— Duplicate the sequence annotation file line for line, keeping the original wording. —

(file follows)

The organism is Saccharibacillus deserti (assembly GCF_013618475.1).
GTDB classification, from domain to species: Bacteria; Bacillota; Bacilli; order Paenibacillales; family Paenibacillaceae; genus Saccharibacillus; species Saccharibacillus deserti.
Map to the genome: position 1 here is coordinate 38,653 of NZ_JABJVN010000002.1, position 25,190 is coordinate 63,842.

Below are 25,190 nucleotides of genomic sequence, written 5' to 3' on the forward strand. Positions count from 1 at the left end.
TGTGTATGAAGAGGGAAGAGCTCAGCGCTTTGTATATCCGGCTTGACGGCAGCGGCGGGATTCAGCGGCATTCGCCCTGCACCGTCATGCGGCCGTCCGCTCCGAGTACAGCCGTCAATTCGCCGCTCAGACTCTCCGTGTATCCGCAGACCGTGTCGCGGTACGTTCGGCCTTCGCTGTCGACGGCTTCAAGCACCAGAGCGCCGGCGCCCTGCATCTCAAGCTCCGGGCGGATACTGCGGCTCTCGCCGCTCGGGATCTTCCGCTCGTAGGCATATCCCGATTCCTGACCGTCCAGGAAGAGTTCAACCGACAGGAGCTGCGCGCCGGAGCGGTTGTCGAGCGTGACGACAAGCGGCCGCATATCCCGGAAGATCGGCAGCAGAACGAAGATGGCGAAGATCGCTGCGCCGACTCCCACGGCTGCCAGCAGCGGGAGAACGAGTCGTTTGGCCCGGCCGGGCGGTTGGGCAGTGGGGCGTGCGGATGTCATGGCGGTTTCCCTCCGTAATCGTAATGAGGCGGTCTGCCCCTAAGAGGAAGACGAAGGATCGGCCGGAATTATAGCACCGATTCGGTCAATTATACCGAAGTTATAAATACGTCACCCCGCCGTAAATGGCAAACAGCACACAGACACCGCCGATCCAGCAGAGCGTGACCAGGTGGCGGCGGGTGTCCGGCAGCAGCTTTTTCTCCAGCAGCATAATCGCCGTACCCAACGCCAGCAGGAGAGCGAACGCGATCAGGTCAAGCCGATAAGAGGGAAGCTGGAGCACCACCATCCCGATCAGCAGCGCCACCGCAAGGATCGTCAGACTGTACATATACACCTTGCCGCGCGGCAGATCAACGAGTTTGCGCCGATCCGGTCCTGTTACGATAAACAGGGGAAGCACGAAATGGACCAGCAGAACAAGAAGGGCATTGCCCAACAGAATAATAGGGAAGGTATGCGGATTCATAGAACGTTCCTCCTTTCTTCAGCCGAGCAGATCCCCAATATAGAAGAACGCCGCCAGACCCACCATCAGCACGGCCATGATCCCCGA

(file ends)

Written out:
The organism is Saccharibacillus deserti (assembly GCF_013618475.1).
GTDB classification, from domain to species: Bacteria; Bacillota; Bacilli; order Paenibacillales; family Paenibacillaceae; genus Saccharibacillus; species Saccharibacillus deserti.
Map to the genome: position 1 here is coordinate 38,653 of NZ_JABJVN010000002.1, position 25,190 is coordinate 63,842.

Below are 25,190 nucleotides of genomic sequence, written 5' to 3' on the forward strand. Positions count from 1 at the left end.
TGTGTATGAAGAGGGAAGAGCTCAGCGCTTTGTATATCCGGCTTGACGGCAGCGGCGGGATTCAGCGGCATTCGCCCTGCACCGTCATGCGGCCGTCCGCTCCGAGTACAGCCGTCAATTCGCCGCTCAGACTCTCCGTGTATCCGCAGACCGTGTCGCGGTACGTTCGGCCTTCGCTGTCGACGGCTTCAAGCACCAGAGCGCCGGCGCCCTGCATCTCAAGCTCCGGGCGGATACTGCGGCTCTCGCCGCTCGGGATCTTCCGCTCGTAGGCATATCCCGATTCCTGACCGTCCAGGAAGAGTTCAACCGACAGGAGCTGCGCGCCGGAGCGGTTGTCGAGCGTGACGACAAGCGGCCGCATATCCCGGAAGATCGGCAGCAGAACGAAGATGGCGAAGATCGCTGCGCCGACTCCCACGGCTGCCAGCAGCGGGAGAACGAGTCGTTTGGCCCGGCCGGGCGGTTGGGCAGTGGGGCGTGCGGATGTCATGGCGGTTTCCCTCCGTAATCGTAATGAGGCGGTCTGCCCCTAAGAGGAAGACGAAGGATCGGCCGGAATTATAGCACCGATTCGGTCAATTATACCGAAGTTATAAATACGTCACCCCGCCGTAAATGGCAAACAGCACACAGACACCGCCGATCCAGCAGAGCGTGACCAGGTGGCGGCGGGTGTCCGGCAGCAGCTTTTTCTCCAGCAGCATAATCGCCGTACCCAACGCCAGCAGGAGAGCGAACGCGATCAGGTCAAGCCGATAAGAGGGAAGCTGGAGCACCACCATCCCGATCAGCAGCGCCACCGCAAGGATCGTCAGACTGTACATATACACCTTGCCGCGCGGCAGATCAACGAGTTTGCGCCGATCCGGTCCTGTTACGATAAACAGGGGAAGCACGAAATGGACCAGCAGAACAAGAAGGGCATTGCCCAACAGAATAATAGGGAAGGTATGCGGATTCATAGAACGTTCCTCCTTTCTTCAGCCGAGCAGATCCCCAATATAGAAGAACGCCGCCAGACCCACCATCAGCACGGCCATGATCCCCGA